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  • Published in Analysis

Over a quarter of UK children will be living in poverty by the end of the decade as the Tory coalition's austerity measures wreck the lives of millions of families. Laura Woods looks at shocking figures produced by the Institute of Fiscal Studies (IFS).

End Child Poverty protestA recent study by the Institute of Fiscal Studies (IFS) estimates that 800,000 more children will fall into poverty by 2020. That would be a rise in the child poverty rate from 19.9% to 24.4%. This will be the biggest increase in child poverty since the 1980’s, and would completely reverse the improvements made by Labour when 900,000 children were removed from poverty.

Let me repeat that figure again...it is predicted that that by 2020 nearly a quarter of children in the U.K will be living in absolute poverty. This is a far cry from the target set in 2010, which was for poverty to fall to 5% by 2020. Instead, a quarter of children in a developed, wealthy nation will be disadvantaged in every area of their lives because of a financial system which allows some  people to be obscenely rich while these children remain absolutely poor.

The London Child Poverty Commission estimates that currently there are 600,000 children living in poverty in London. That equates to 39% of London children. Out of 22 European countries the U.K  is ranked 18th for child poverty levels – only Slovakia, Poland, Hungary and Italy rank behind the U.K. (Unicef 2010). A study of 12 rich countries showed that U.K children have the lowest chance of escaping from poverty (Unicef 2010)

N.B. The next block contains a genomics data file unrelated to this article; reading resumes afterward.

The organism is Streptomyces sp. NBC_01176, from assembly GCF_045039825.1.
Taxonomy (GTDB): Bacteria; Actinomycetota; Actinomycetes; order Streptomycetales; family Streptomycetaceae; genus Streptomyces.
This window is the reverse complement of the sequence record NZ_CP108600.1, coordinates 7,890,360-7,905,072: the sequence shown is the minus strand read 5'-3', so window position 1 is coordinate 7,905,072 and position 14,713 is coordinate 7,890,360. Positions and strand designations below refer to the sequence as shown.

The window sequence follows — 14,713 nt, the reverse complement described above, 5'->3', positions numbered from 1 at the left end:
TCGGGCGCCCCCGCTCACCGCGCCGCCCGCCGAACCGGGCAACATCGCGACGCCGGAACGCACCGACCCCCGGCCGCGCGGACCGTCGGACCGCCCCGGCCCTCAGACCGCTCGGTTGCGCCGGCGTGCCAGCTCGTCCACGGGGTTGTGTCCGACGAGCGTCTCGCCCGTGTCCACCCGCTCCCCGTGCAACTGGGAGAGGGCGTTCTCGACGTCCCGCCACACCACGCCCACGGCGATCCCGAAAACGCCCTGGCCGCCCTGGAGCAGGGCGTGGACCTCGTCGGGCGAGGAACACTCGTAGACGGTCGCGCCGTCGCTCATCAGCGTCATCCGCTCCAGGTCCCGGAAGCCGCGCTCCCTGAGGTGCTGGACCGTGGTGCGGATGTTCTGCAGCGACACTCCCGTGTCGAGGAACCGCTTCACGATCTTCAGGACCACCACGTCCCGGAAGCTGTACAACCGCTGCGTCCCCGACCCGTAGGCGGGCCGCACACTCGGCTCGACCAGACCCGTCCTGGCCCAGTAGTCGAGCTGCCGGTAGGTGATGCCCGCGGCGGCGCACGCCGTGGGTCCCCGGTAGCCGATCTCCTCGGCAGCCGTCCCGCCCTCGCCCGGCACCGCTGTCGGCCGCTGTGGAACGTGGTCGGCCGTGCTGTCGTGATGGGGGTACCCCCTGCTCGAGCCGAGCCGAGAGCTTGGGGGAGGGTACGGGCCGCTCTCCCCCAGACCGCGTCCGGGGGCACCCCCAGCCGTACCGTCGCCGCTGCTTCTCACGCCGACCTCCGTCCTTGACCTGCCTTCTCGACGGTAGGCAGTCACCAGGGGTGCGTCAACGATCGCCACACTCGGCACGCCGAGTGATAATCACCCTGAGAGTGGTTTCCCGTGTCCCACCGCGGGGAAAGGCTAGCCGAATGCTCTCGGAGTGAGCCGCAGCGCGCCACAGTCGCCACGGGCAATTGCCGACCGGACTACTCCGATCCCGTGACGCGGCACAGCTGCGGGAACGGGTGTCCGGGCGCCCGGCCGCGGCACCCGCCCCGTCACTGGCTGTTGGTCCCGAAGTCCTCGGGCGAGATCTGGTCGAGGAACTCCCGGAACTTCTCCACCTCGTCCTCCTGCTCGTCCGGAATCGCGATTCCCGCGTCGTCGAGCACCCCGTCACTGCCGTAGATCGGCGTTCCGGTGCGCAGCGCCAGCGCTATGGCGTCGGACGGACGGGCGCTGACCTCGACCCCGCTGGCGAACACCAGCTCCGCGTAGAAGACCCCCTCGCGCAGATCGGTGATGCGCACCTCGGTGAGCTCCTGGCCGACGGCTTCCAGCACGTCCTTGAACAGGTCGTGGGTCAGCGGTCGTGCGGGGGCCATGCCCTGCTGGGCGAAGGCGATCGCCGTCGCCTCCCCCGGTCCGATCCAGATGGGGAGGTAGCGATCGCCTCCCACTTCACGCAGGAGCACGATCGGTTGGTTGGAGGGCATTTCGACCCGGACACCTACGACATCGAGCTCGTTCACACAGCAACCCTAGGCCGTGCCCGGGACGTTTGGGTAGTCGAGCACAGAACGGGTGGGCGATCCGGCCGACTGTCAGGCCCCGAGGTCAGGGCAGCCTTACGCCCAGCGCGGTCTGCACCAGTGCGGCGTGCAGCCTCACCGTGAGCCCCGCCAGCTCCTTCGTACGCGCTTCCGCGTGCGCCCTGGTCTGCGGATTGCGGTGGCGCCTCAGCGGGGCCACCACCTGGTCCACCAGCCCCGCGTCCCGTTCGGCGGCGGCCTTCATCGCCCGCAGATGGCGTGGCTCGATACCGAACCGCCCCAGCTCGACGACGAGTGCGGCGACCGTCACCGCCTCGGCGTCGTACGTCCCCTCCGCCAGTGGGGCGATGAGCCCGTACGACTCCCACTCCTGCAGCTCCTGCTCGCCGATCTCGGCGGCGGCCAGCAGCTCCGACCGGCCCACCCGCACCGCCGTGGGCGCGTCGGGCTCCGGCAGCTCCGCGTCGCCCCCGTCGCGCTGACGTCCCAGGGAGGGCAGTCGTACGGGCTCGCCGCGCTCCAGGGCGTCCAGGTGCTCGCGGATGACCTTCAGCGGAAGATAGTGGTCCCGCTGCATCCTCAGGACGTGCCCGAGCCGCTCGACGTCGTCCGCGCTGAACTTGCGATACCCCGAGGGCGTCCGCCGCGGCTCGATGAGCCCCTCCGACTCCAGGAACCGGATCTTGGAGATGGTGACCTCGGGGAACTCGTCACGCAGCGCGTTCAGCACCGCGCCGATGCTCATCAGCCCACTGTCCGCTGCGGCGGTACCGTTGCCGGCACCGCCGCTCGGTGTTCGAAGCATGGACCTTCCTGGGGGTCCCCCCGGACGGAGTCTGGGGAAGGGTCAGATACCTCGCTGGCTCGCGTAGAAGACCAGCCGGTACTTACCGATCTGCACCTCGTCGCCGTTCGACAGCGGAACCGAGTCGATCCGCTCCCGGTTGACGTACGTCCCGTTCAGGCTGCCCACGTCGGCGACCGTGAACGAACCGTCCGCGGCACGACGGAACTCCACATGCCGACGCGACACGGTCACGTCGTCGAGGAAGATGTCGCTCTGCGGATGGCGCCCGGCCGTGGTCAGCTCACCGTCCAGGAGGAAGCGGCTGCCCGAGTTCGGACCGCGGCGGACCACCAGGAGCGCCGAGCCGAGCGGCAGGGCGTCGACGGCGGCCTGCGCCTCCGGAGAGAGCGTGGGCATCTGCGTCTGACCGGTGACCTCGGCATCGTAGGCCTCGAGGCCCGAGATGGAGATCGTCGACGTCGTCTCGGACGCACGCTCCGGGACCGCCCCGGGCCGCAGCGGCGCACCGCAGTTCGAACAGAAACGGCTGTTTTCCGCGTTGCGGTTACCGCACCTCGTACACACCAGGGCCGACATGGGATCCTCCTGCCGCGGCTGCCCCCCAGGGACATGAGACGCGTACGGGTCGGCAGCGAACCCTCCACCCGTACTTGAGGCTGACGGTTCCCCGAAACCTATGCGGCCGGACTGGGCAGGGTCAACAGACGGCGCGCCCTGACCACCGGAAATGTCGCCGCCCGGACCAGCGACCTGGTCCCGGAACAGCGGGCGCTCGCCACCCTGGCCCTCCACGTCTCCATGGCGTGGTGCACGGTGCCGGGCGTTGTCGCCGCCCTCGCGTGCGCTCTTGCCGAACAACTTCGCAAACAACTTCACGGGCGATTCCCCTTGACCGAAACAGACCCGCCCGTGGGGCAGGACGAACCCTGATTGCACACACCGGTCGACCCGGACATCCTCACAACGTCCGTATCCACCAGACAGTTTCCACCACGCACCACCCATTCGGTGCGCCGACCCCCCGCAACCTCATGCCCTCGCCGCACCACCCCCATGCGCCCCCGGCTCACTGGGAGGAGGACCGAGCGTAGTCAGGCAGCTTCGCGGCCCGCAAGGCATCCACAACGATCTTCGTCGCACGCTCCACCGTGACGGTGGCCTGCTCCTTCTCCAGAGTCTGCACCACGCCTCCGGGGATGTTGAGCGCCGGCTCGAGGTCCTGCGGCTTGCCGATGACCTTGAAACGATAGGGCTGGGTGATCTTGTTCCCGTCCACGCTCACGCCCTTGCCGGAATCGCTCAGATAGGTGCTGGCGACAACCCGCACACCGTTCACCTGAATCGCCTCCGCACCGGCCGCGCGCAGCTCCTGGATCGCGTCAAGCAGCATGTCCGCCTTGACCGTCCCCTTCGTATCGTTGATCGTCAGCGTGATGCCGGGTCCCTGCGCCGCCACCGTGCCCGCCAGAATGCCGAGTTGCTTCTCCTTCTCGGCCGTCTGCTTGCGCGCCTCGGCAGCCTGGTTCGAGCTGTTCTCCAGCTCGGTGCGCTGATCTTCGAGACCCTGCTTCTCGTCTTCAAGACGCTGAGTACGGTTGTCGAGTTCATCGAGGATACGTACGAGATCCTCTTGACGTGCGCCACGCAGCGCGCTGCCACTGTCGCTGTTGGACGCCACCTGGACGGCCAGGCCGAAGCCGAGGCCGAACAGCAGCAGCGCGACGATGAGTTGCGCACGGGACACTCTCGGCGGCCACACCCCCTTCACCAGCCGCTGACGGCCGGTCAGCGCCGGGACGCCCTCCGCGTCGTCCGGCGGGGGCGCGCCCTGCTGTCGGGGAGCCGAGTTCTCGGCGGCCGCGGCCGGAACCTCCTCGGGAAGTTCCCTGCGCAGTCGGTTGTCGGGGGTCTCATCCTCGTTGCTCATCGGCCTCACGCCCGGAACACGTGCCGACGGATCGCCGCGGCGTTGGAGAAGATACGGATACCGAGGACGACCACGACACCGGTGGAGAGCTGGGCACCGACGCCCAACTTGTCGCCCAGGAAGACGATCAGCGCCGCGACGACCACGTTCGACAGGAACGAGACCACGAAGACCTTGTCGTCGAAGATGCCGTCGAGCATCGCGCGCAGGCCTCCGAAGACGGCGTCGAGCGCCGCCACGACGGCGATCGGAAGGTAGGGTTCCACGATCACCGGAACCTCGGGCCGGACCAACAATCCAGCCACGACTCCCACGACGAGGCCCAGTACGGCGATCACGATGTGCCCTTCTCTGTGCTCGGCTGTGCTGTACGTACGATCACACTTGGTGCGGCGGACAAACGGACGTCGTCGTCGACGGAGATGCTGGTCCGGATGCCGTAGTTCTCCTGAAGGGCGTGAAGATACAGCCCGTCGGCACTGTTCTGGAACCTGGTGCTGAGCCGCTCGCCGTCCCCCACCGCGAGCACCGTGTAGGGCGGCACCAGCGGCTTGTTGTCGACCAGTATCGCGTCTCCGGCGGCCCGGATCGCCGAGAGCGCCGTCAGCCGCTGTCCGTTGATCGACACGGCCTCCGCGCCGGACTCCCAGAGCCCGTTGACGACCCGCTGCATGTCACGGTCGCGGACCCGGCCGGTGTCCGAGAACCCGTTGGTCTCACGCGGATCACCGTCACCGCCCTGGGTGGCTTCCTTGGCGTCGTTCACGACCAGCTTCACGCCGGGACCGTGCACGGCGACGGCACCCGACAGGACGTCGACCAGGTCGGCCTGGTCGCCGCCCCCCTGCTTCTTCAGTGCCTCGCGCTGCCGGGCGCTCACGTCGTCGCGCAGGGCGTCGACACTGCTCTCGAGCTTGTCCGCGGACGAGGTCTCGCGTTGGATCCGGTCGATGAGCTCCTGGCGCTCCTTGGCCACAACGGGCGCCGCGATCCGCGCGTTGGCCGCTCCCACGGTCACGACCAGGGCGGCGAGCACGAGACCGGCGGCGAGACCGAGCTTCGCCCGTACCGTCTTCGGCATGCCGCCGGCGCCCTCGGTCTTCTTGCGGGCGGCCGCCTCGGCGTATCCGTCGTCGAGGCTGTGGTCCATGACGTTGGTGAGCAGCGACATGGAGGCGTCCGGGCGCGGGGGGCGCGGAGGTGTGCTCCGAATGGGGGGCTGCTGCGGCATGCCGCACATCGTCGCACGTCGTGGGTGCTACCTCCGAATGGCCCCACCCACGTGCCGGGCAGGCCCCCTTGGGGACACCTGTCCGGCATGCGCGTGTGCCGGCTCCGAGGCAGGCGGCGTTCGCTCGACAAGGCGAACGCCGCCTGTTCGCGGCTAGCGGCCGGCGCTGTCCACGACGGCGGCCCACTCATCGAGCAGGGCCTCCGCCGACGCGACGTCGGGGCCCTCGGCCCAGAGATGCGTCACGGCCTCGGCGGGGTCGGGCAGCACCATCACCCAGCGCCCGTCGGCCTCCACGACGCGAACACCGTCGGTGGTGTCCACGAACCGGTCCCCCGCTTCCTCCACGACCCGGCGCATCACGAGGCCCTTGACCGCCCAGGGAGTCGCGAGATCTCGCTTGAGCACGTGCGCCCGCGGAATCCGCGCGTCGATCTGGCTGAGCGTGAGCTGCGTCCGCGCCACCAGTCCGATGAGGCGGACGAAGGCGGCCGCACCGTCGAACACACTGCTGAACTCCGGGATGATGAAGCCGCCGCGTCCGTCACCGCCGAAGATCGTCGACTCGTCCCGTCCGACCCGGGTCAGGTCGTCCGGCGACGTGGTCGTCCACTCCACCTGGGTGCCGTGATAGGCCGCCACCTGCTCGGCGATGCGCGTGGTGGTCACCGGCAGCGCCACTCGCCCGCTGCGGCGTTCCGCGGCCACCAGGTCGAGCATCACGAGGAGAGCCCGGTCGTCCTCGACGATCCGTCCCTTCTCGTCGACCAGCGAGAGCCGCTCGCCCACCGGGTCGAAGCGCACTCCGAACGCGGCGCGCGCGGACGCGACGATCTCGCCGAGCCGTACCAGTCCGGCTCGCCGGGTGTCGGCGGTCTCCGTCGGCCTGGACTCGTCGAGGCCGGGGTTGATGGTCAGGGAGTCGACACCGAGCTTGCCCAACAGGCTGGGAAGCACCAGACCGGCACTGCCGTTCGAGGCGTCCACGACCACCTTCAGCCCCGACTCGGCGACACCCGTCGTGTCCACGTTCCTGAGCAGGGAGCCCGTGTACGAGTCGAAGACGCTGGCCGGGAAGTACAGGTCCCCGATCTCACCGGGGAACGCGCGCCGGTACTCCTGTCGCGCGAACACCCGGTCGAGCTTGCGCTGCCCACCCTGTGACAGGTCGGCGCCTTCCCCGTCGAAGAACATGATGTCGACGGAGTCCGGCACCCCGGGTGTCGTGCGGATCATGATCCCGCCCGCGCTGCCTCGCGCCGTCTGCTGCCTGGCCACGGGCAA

Yet, instead of this being a national scandal the government is enacting policies which will worsen the situation. According to the IFS choices made by the Tories will increase child poverty by 200,000. The decision to shift tax credit and benefit calculations from RPI to CPI being especially significant as it will cut £11 million from low income families. In addition, average income is set to fall by 7% in real terms: the largest fall in 35 years.

The IFS figures are for children living in absolute poverty. Millions more children live in relative poverty.  The term relative poverty refers to a level o poverty which means children are disadvantaged and are excluded from normal social relationships. For example, children are unable to afford school trips, to ever have any sort of holiday, to go to birthday parties because they can’t afford a  present , to go swimming or play football etc.

Children lose out on making friends, developing social skills, and having fun. These are the children who will not be able to stay on at school once EMA disappears and are unlikely to be ever given the opportunity to escape the’ cycle of poverty’ which the Tories are perfectly happy to perpetuate.

Poverty affects every aspect of a child’s lie. 47% of children with asthma are from the poorest 10% of families, poor children are 5 times less likely to have access to a safe outdoor play area,  85% of children living in damp flats have breathing problems. (Poor Kids BBC1 7.6.11)

The raft of benefit cuts and cuts to public services will disproportionately impact upon the poor, women, children and disabled people. Caps on housing benefit levels will mean children being uprooted from schools and friends when they are forced to move from their stable homes to cheaper housing.

A benefits cap regardless of how many children are in the family will mean more children being forced into poverty just because they happen to have been born into a large family. Thomas Hardy’s  novel ‘Jude the Obscure’, where all the children hang themselves ‘because we are too many’, appears to be of modern relevance.

Meanwhile, the rich continue to send their children to public schools, buy them ponies and music lessons and pay for internships, houses, savings and shares for them. The stark message of the Occupy Wall Street campaign -  that we are the 99% - just became clearer here.

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